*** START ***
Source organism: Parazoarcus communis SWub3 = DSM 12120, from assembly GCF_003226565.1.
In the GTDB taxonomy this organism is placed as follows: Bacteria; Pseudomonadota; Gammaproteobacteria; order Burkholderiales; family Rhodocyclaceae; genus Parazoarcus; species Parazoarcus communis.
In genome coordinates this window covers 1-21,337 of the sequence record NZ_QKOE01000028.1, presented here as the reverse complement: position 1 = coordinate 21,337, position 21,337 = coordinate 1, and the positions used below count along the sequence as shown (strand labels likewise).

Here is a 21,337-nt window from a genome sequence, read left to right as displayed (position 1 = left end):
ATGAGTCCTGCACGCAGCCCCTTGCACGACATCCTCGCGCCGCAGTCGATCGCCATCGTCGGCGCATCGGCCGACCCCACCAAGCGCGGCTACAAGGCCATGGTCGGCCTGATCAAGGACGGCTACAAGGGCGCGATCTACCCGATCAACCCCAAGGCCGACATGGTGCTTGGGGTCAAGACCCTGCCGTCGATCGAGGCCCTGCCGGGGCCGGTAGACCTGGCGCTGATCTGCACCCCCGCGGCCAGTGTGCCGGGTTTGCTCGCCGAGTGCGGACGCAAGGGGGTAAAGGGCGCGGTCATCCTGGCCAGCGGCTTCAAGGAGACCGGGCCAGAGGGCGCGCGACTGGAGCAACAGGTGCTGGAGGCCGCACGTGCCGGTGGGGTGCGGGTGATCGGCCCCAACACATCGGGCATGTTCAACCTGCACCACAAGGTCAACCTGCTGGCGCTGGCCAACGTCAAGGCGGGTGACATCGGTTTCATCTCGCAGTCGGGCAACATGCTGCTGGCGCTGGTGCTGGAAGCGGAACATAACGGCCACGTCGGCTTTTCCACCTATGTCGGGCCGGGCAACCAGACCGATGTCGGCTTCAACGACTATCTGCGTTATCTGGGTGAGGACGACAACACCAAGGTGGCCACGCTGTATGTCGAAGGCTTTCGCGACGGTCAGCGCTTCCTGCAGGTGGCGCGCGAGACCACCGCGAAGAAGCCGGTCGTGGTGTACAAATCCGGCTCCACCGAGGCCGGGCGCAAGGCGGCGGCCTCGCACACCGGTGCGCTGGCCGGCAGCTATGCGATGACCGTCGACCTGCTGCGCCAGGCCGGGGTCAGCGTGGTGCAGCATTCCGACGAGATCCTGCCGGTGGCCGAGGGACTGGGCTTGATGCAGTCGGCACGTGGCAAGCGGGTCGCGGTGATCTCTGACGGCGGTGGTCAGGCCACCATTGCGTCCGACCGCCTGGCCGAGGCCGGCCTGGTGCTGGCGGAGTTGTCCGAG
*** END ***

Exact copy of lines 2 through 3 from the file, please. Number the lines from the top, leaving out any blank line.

In the GTDB taxonomy this organism is placed as follows: Bacteria; Pseudomonadota; Gammaproteobacteria; order Burkholderiales; family Rhodocyclaceae; genus Parazoarcus; species Parazoarcus communis.
In genome coordinates this window covers 1-21,337 of the sequence record NZ_QKOE01000028.1, presented here as the reverse complement: position 1 = coordinate 21,337, position 21,337 = coordinate 1, and the positions used below count along the sequence as shown (strand labels likewise).